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Simcha Groffman

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Kinder Torah
For parents to share with children at the Shabbos Table

Parshas Miketz

My Reward?

Let us all think back to last week's parsha, when Yosef HaTzaddik had a very difficult test. The wife of Potiphar wanted to marry him. We all know that it was not easy for Yosef, yet he passed the test. What reward did Hashem give him for surviving such a difficult ordeal? He was thrown into prison. Not for one day, nor one week, nor a month, nor even a year. How long was he in prison? Twelve years. Someone without trust in Hashem would have said to himself, "Is this the reward that I get for doing a mitzvah? Where is Hashem now, while I am sitting in this prison? I did what He wanted me to do, why doesn't He make it good for me?" Yosef Hatsaddik did not question Hashem. He maintained his trust in Him. We know this because the Torah tells us (Bereshis 39:21) that the warden of the prison saw that Hashem was with Yosef. Hashem could not have been with Yosef if he had not continued to faithfully learn Torah and do mitzvos even while in prison.

Children . . .

Trusting in Hashem means that we know that everything that happens is from Hashem. If things seem unfair at times, we know that Hashem is testing us. If we clean and straighten our room beautifully, and then along comes our little sister and turns everything topsy turvy, we should not get upset. Hashem is testing us. If Imma does not have our food ready when we want it, there is no reason to get worry. Hashem is testing us. If our brother will not share his toy with us, we know that it's a test from Hashem. Why should we get annoyed? Yosef HaTzaddik teaches us how to pass Hashem's tests.

Don't Get Confused

The Chofetz Chaim zt"l has a parable to show how easy it is to be fooled into forgetting that Hashem is in control of the world. There was once a man who came to a train station for the first time in his life. He saw a man whose job it was to blow a whistle before the train left. He blew his whistle three times. The first time the whistle sounded, people began to hurry to board the train. The second time the whistle blew, people knew that the train was about to leave so they rushed very quickly. The last time was right before the train pulled away. The train left after that third time, waiting for no one, not even important people. The man who was watching all of this came to the conclusion that the whistle blower was in control of the whole train station. He surely was the one who decided when the trains were leaving, because they pulled away after his last whistle. The man treated the whistle blower with much respect and began to ask him all sorts of important questions about the operation and running of the train station. The whistle blower was very surprised. No one had ever held him in such high esteem or asked him such questions before. He told the man that he really should be asking these questions to the manager of the train station. The man was dumfounded. "I thought you were the manager," he said. The whistle blower replied, "I am not the manager. I am just a lowly employee who takes orders from above. The manager never comes down here to the platform. He gives orders from his office and we carry out his commands down here."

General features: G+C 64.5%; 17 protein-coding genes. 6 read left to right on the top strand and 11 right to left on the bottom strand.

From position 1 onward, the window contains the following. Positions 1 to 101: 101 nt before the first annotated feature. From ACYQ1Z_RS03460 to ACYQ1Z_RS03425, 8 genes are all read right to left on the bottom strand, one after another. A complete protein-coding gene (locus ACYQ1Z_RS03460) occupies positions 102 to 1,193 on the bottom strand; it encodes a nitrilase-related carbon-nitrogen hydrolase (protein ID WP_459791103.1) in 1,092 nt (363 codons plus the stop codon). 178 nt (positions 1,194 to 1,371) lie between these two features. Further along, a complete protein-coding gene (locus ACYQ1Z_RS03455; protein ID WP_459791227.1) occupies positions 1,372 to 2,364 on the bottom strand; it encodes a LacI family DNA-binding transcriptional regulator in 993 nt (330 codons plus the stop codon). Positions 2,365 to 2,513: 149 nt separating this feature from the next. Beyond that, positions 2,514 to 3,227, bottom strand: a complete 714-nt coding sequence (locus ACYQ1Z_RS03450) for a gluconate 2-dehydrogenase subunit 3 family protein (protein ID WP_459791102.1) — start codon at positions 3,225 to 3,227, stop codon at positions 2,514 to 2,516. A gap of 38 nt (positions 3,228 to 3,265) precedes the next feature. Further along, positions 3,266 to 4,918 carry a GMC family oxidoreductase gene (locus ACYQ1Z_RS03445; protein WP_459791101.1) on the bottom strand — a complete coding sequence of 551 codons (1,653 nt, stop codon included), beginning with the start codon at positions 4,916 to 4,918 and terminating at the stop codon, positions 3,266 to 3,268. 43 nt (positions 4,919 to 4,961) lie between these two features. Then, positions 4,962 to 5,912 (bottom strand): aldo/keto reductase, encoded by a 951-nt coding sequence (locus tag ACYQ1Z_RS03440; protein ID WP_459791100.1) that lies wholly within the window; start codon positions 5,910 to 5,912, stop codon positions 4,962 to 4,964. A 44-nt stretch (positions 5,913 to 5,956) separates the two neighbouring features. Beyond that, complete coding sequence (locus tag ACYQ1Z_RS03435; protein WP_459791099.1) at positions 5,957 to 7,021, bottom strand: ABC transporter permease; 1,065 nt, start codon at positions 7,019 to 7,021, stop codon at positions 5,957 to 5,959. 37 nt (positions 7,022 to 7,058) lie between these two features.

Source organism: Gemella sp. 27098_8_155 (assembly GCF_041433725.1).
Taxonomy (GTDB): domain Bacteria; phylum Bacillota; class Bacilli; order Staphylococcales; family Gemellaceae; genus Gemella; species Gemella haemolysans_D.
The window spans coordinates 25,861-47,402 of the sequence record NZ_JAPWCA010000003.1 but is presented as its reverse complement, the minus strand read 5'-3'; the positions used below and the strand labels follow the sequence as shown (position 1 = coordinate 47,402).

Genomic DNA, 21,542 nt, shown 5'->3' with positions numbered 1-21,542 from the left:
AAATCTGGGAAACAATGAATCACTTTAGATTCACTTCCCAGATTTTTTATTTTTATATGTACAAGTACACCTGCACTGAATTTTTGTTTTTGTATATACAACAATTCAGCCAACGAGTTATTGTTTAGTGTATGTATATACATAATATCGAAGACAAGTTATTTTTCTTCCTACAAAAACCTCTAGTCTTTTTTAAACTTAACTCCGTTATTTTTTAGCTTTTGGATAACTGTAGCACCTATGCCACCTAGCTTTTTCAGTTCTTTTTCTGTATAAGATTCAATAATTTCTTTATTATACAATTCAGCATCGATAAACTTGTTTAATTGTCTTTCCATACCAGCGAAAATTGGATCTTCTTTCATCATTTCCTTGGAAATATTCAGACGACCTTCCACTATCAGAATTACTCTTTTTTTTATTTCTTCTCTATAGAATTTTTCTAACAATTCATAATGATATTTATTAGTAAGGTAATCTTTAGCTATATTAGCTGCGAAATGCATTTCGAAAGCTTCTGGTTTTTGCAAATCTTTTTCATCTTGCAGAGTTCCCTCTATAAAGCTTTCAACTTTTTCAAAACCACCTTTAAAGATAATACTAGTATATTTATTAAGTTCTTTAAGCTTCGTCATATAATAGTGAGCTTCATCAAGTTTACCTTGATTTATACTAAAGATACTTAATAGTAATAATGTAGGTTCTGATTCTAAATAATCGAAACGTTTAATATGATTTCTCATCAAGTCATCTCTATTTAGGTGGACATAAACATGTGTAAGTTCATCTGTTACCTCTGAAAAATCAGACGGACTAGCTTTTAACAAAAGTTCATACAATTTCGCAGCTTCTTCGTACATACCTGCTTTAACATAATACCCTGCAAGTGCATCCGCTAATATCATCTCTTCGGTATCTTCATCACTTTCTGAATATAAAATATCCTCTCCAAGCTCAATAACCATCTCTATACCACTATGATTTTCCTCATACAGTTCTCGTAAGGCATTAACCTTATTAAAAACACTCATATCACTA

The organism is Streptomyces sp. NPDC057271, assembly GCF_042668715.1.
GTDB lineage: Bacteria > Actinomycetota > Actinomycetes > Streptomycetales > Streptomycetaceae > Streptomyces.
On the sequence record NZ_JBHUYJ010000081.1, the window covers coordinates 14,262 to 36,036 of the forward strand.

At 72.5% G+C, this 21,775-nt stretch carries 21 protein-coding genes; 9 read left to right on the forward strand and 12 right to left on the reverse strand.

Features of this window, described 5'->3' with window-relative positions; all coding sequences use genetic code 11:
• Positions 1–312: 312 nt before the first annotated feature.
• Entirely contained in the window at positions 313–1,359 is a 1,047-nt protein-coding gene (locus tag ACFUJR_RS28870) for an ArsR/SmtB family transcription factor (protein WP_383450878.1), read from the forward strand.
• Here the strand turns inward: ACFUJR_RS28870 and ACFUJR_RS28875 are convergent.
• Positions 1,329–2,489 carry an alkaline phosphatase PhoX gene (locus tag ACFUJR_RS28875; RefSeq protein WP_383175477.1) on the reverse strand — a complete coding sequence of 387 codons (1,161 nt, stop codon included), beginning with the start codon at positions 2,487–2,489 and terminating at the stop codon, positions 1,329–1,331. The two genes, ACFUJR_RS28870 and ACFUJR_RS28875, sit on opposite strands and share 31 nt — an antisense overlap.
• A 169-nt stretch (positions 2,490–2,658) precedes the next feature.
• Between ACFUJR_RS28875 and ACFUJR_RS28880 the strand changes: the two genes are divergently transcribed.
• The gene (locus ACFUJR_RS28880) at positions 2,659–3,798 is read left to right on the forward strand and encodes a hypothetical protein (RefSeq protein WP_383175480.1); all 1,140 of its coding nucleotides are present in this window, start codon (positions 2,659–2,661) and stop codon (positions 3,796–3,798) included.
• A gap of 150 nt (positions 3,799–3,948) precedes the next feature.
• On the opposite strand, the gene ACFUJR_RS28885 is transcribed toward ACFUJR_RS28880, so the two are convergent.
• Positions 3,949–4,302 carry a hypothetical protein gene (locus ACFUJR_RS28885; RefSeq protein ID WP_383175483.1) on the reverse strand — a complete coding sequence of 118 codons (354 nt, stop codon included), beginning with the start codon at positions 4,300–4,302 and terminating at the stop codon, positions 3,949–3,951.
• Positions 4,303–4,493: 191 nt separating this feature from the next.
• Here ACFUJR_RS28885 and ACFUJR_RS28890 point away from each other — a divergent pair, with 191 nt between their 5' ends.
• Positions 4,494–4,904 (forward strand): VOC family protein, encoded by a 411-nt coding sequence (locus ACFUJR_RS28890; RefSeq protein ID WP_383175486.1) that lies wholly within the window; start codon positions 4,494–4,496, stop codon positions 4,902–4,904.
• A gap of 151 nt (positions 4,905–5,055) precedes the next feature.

Children . . .

Hashem is like the manager of the train station and the people and events in this world are like His employees. When something happens to us, we can easily be fooled into forgetting that Hashem made it happen. Let us not forget that He is the One, sitting above giving orders to all of His employees down below. What happens to us down here is straight from Him.

The One Behind It All

This is one of the messages of Chanukah. Rav Chaim Friedlander z"l speaks about the Greeks and their way of life. They accomplished amazing things in the area of science and technology. They were very intelligent and adept at controlling the environment. They believed that knowledge went only as far as human intelligence. What exists is what I can see, feel, and understand. But there is nothing beyond that. There is nothing Divine or spiritual in the world. The Greeks were not interested in killing the Jews. They wanted to reduce the Torah to a secular study, like any other subject in the university. If the Greeks were alive today, they would be so caught up in their cellular phones, compu-ters, fax machines, and fancy cars that they would forget all about Hashem. Why do I need Hashem? I can speak to anyone at anytime on my cellular phone. I can go anywhere in my car. I can find out anything on the internet. I can get along very well without Hashem.

Children . . .

Do you remember who makes the car run? Who makes the pelephone and the computer work? Hashem. Let us not forget that, Children. Let us not be like the man at the train station who thought that the workers were running the place. Hashem is running the world just as He did in the days of the Chanukah miracles. As we say in the blessing over the Chanukah lights, "who did miracles for our fathers in those days, and in our time."

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